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Tay-Sachs Disease and Sandhoff Disease

By

Matt Demczko

, MD, Mitochondrial Medicine, Children's Hospital of Philadelphia

Medically Reviewed Oct 2021 | Modified Sep 2022
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Tay-Sachs disease and Sandhoff disease are sphingolipidoses Sphingolipidoses Lysosomal enzymes break down macromolecules, either those from the cell itself (eg, when cellular structural components are being recycled) or those acquired outside the cell. Inherited defects... read more , inherited disorders of metabolism, caused by hexosaminidase deficiency that causes severe neurologic symptoms and early death.

Gangliosides are complex sphingolipids present in the brain. There are 2 major forms, GM1 and GM2, both of which may be involved in lysosomal storage disorders. There are 2 main types of GM2 gangliosidosis, each of which can be caused by numerous different mutations.

For more information, see table Some Sphingolipidoses Some Sphingolipidoses Some Sphingolipidoses .

Tay-Sachs disease

Deficiency of hexosaminidase A results in accumulation of GM2 in the brain. Inheritance is autosomal recessive Autosomal Recessive Genetic disorders determined by a single gene (Mendelian disorders) are easiest to analyze and the most well understood. If expression of a trait requires only one copy of a gene (one allele)... read more ; the most common mutations are carried by 1/27 normal adults of Eastern European (Ashkenazi) Jewish origin, although other mutations cluster in some French-Canadian and Cajun populations.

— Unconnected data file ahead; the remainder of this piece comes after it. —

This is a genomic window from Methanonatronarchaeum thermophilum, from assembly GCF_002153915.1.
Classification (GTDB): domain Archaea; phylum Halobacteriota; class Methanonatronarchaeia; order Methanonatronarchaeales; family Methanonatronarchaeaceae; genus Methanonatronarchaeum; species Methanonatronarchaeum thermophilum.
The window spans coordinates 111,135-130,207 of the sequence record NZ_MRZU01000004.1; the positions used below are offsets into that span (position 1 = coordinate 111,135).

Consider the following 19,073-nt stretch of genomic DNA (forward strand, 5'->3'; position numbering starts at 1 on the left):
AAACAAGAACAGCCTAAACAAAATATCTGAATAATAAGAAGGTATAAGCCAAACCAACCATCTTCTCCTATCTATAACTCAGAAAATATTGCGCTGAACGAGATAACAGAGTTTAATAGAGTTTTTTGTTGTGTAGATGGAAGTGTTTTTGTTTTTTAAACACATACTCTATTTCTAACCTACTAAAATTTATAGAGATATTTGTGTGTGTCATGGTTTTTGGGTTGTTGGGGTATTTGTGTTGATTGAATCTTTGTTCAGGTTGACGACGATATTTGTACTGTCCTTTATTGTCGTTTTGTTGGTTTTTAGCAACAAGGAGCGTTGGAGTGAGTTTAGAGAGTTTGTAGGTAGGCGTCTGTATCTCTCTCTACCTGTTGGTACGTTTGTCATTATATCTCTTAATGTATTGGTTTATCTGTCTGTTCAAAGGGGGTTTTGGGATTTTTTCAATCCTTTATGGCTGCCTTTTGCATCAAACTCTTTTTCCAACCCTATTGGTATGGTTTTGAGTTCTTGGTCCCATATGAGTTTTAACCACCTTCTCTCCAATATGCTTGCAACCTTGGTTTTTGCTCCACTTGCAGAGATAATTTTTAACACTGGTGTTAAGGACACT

Children with Tay-Sachs disease start missing developmental milestones after age 6 months and develop progressive cognitive and motor deterioration resulting in seizures, intellectual disability, paralysis, and death by age 5 years. A cherry-red macular spot is common.

In the absence of effective treatment, management is focused on screening adults of childbearing age in high-risk populations to identify carriers (by way of enzyme activity and mutation testing) combined with genetic counseling.

Sandhoff disease

There is a combined hexosaminidase A and B deficiency. Clinical manifestations include progressive cerebral degeneration beginning at 6 months, accompanied by blindness, cherry-red macular spot, and hyperacusis. It is almost indistinguishable from Tay-Sachs disease in course, diagnosis, and management, except that there is visceral involvement (hepatomegaly and bone change) and no ethnic association.

More Information

The following is an English-language resource that may be useful. Please note that THE MANUAL is not responsible for the content of this resource.

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